In the midst of midterm season, I find myself having more difficulty sleeping. Between stress from all my commitments — work, the newspaper, an internship and midterm research papers — my hours of sleep have gone from eight solid hours to four hours of tossing and turning. I’ve begun to notice my attention in class has also become spacey; numerous times my head has bobbed from drowsiness. By noon, it feels like it should be naptime.
In an effort to save my grades from falling, I researched different foods and drinks to help me maximize my sleeping hours. Reader’s Digest has become my best friend in discovering which foods and beverages help induce sleep. Foods that have magnesium, tryptophan and calcium manufacture melatonin that helps the body fall asleep faster. According to Life Extension, tryptophan is an amino acid that regulates the serotonin levels in the brain, which helps mood, sleep and anxiety.
Foods that contain calcium like milk, cheese, yogurt and kale are great for battling sleepless nights. According to Medical News Today, a study done by the European Neurology Journal states that calcium deficiency corresponds to the “absence of rapid eye movement (REM) deep sleep or disturbed REM sleep.” Based on WebMD, REM sleep is an important sleep level that happens 5 to 10 minutes after a person falls asleep. It allows the sleeper’s muscles to relax and the brain to dream vividly.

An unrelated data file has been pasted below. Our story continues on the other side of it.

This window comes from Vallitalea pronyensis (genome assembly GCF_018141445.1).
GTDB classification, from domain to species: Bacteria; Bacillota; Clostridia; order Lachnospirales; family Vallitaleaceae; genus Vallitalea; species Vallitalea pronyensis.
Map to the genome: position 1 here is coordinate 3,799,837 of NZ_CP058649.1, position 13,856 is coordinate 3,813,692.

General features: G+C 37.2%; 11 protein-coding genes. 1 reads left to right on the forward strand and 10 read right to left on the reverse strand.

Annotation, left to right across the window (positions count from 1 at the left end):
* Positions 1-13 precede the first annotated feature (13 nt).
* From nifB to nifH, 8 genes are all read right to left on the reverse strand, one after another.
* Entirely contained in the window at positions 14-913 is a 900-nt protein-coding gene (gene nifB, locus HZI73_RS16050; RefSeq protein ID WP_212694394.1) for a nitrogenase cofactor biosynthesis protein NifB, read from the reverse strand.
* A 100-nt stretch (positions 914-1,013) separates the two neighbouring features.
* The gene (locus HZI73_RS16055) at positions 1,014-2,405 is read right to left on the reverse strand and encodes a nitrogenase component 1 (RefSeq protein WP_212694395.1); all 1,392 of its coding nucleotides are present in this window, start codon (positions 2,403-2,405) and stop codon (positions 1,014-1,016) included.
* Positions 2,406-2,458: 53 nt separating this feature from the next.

Magnesium enriched foods like almonds and bananas are also great for sleeping. Magnesium helps the sleeper experience a deeper, and less interrupted sleep. In Medical News Today, James F. Balch M.D., author of “Prescription for Nutritional Healing,” states that having low calcium and magnesium levels will cause a sleeper to wake up after only a few hours and have difficulty falling back to sleep.
Beverages like cherry juice, chamomile tea and passion fruit tea are great before bed because they relax the nerves and muscles. Chamomile tea in particular acts as a mild sedative due to its increase in glycine. When drinking the teas, adding honey will give a good boost to helping a sleeper have a restful sleep. Reader’s Digest nutritionist Lindsey Duncan says that honey “slightly raises insulin and allows tryptophan to enter the brain easier.” Stay away from caffeinated beverages like coffee, green tea, soda and energy drinks. Although those drinks help with staying up, it is highly advised to drink them earlier in the day and chamomile tea a couple hours before bed.
Since I’ve begun eating and drinking these kinds of things, I have begun noticing a difference in my sleep, and my alertness in class. Slowly but surely my sleep will go back to those lovely eight hours of dreamful bliss.